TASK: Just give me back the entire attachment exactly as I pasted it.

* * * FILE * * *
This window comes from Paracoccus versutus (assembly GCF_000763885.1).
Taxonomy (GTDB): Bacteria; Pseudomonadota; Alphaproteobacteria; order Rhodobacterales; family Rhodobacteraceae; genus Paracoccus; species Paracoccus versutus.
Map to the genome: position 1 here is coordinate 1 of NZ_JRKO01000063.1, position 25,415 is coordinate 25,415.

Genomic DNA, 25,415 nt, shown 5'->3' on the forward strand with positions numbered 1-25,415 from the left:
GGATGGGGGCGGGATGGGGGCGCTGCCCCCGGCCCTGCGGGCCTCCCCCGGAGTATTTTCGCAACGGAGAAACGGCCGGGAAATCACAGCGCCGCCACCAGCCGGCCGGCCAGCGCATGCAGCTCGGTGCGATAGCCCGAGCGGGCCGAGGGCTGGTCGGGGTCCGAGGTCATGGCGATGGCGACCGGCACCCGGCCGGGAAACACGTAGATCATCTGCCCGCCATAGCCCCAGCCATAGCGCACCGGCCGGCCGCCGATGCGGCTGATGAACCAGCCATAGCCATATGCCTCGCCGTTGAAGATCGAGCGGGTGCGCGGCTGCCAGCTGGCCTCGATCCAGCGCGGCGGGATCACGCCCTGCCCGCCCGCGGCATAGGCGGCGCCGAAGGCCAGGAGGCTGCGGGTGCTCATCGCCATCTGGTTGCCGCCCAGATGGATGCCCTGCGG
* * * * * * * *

This window comes from Paracoccus versutus (assembly GCF_000763885.1).
Taxonomy (GTDB): Bacteria; Pseudomonadota; Alphaproteobacteria; order Rhodobacterales; family Rhodobacteraceae; genus Paracoccus; species Paracoccus versutus.
Map to the genome: position 1 here is coordinate 1 of NZ_JRKO01000063.1, position 25,415 is coordinate 25,415.

Genomic DNA, 25,415 nt, shown 5'->3' on the forward strand with positions numbered 1-25,415 from the left:
GGATGGGGGCGGGATGGGGGCGCTGCCCCCGGCCCTGCGGGCCTCCCCCGGAGTATTTTCGCAACGGAGAAACGGCCGGGAAATCACAGCGCCGCCACCAGCCGGCCGGCCAGCGCATGCAGCTCGGTGCGATAGCCCGAGCGGGCCGAGGGCTGGTCGGGGTCCGAGGTCATGGCGATGGCGACCGGCACCCGGCCGGGAAACACGTAGATCATCTGCCCGCCATAGCCCCAGCCATAGCGCACCGGCCGGCCGCCGATGCGGCTGATGAACCAGCCATAGCCATATGCCTCGCCGTTGAAGATCGAGCGGGTGCGCGGCTGCCAGCTGGCCTCGATCCAGCGCGGCGGGATCACGCCCTGCCCGCCCGCGGCATAGGCGGCGCCGAAGGCCAGGAGGCTGCGGGTGCTCATCGCCATCTGGTTGCCGCCCAGATGGATGCCCTGCGG